Commentary Magazine


Islamist Extremism and the Murder of Daniel Pearl







These are the remarks Sen. Joseph Lieberman delivered at the fourth annual Daniel Pearl Memorial Lecture at Stanford University on October 18:

 
It has been nearly eight years since Ruth and Judea Pearl were confronted by the most unspeakable horror that any parent can contemplate. But rather than retreat into grief and anger, they have instead ensured that the flame of their son’s memory, and everything he stood for, has continued to burn with undiminished urgency and relevance. Because of their work, and the work of the Daniel Pearl Foundation, Danny’s life continues to illuminate our world.
 
Daniel Pearl’s legacy is a powerful one, precisely because he embodied so many of the best values and convictions of our country and of the Jewish faith and people, with which he courageously identified himself in the final moment of his life. They are the values that were taught to him by his parents—the values that animate this great university in which he was educated—and the values that informed his decision to pursue a career in journalism.
 
I am speaking of the values of freedom of thought and expression, of curiosity and tolerance; and the conviction that people from different backgrounds, cultures, and faiths can not only live together and work together in peace and prosperity but that our world is made a richer, more meaningful place by virtue of doing so. It is the belief that the things that bind all of us together as human beings—history, humor, music, love, and friendship—are capable of transcending whatever differences divide us.
 
Our responsibility in gathering tonight, I believe, is not only to celebrate the values that defined Danny’s life—but also to confront the terrible reality of his death, and the forces that were responsible for it.
 
The reason that Danny Pearl died so young is not because of a tragic accident, a sudden illness, or a natural disaster. It is not because of a random act of violence, or common criminality. It is not because of a misunderstanding or a miscommunication.
 
What ended Danny’s life was a deliberate and calculated act of evil. He was murdered by men who knew what they believed, and who knew what they were doing. What animated and inspired them was not terrorism, which is merely a tactic, but a specific worldview and ideology.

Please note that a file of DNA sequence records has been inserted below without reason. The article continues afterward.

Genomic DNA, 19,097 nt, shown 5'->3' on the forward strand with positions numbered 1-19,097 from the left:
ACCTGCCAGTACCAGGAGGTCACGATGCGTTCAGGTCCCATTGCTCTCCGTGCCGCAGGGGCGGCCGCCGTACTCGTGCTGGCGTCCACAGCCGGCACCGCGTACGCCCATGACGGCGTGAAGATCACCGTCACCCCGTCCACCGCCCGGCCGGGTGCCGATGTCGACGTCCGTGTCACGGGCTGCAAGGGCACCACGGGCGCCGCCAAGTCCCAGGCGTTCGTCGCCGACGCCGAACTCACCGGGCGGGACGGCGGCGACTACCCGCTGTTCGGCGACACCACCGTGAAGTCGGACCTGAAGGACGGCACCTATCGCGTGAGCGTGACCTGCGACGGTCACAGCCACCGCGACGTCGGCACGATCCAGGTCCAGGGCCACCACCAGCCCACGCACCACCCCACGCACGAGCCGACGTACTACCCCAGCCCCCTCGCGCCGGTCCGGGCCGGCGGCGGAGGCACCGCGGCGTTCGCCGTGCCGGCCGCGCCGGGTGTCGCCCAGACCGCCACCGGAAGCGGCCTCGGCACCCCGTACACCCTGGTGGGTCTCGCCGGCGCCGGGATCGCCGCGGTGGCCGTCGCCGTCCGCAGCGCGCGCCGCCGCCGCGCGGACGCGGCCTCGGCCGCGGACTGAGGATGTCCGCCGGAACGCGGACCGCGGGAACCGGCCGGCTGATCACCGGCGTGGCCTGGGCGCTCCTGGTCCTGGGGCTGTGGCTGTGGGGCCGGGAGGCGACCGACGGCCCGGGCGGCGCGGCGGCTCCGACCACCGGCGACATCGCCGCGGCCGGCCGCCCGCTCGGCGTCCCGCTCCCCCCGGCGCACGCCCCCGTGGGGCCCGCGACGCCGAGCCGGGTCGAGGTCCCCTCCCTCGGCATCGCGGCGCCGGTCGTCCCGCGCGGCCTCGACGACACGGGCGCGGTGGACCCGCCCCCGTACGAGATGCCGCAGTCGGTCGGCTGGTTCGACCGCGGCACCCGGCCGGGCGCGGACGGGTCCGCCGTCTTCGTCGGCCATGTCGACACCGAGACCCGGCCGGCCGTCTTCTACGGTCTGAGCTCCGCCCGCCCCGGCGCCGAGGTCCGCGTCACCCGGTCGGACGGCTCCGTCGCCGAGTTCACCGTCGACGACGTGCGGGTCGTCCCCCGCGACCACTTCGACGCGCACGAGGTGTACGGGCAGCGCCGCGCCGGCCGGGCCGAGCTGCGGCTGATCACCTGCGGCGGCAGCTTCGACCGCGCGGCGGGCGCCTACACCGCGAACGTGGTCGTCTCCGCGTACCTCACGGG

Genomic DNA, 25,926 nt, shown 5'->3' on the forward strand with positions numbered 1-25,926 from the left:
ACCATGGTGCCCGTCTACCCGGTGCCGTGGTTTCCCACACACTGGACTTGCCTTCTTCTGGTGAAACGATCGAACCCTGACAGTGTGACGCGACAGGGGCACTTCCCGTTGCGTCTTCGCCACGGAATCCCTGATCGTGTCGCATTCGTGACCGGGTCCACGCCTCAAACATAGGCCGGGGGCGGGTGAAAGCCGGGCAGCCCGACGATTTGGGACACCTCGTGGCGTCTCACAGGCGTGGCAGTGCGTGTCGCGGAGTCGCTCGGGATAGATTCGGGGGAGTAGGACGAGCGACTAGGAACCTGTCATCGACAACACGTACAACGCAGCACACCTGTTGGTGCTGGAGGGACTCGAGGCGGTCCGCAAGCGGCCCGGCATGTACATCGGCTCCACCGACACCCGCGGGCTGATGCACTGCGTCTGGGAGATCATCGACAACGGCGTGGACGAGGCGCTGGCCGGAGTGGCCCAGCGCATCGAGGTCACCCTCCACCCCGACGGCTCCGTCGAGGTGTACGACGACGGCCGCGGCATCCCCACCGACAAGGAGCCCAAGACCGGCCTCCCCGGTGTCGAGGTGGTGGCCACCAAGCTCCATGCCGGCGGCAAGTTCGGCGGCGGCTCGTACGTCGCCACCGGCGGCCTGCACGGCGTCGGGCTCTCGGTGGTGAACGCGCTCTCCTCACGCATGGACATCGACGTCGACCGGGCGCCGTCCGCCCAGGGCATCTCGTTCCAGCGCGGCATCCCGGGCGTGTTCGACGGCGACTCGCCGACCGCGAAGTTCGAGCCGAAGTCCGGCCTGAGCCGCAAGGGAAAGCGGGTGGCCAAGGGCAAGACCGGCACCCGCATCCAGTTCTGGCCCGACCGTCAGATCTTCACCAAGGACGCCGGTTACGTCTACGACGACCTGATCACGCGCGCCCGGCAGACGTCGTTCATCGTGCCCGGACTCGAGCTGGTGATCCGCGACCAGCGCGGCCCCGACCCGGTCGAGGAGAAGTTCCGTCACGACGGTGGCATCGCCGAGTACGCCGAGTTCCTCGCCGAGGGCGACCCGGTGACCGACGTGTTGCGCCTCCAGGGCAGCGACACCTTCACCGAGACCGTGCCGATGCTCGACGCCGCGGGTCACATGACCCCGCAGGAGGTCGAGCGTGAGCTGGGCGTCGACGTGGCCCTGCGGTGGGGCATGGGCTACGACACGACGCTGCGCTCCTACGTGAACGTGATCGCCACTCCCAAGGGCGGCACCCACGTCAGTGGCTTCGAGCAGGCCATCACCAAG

It was the fanatical ideology of Islamist extremism that motivated Daniel Pearl’s killers—an ideology that not only justifies but glorifies and rejoices in shedding the blood of innocents, and that I believe represents the most direct and dangerous threat in the world today to the quintessentially liberal values that Danny Pearl stood for, and that America was founded to stand for.
 
At the heart of the ideology that motivated Danny Pearl’s killers is not religion but the same totalitarian impulse that we have seen appear and reappear, like a pestilence, across numerous countries and cultures and eras, intensely so during the past hundred years.
 
It is a belief that the most brutal imaginable violence can eradicate personal freedom, political freedom, and religious freedom and bring about a society in which women are treated as chattel, homosexuals are stoned to death, and Christians, Jews, Hindus, and other religious faiths are marked for oppression if not extinction, and in which everyone is terrorized into conformity as it is defined by a deranged minority.
 
This is the worldview that caused the murder of Daniel Pearl. It is the pathology that is also responsible for the deaths of countless other innocent men, women, and children, of every religion and race and on almost continent, over the past 30 years—from Bali, Indonesia, in 2002, to Mumbai, India, in November of last year, and from Madrid in 2004 to here in the United States on September 11, 2001.
 
As a country that is founded on truths that we hold to be self-evident, about the fundamental equality and dignity of all people, it is difficult for us to grasp how significant numbers of our fellow human beings could fall prey to an ideology whose tenets are so self-evidently insane. Yet we know from history that such pathologies are not only capable of taking root but of inspiring millions of people in even the most civilized and developed nations to commit the most horrific crimes of mass murder.
 
Part of the perversity of evil is that, the greater its depravity, the greater is our temptation to avert our eyes from it, to look away, to convince ourselves that we cannot possibly be seeing what we are in fact seeing. Indeed, that is one of the reasons such evil persists.
 
Of course all of us would like to live in a world governed by reason. But the fact is, there are hatreds and pathologies so strong that they cannot be negotiated, or reasoned, or bribed, or loved out of existence. They must be confronted, fought, and defeated—or else they will defeat us. And so it is with Islamist extremism.
 
I know that there are some who see evidence of a clash of civilizations in the violence and mayhem inflicted by Islamist extremism—an irrepressible and eternal conflict between Islam and the West.
 
But I think that interpretation is dangerously wrong. A clash of civilizations, in fact, is the narrative that the extremists themselves are trying to entrench in carrying off these attacks—precisely because they know that, by fostering hatred and suspicion and fear, they strengthen their own cause. They want to create the impression that the United States and the West are at war with Islam. Nothing could be further from the truth, and we cannot allow them to succeed in saying so.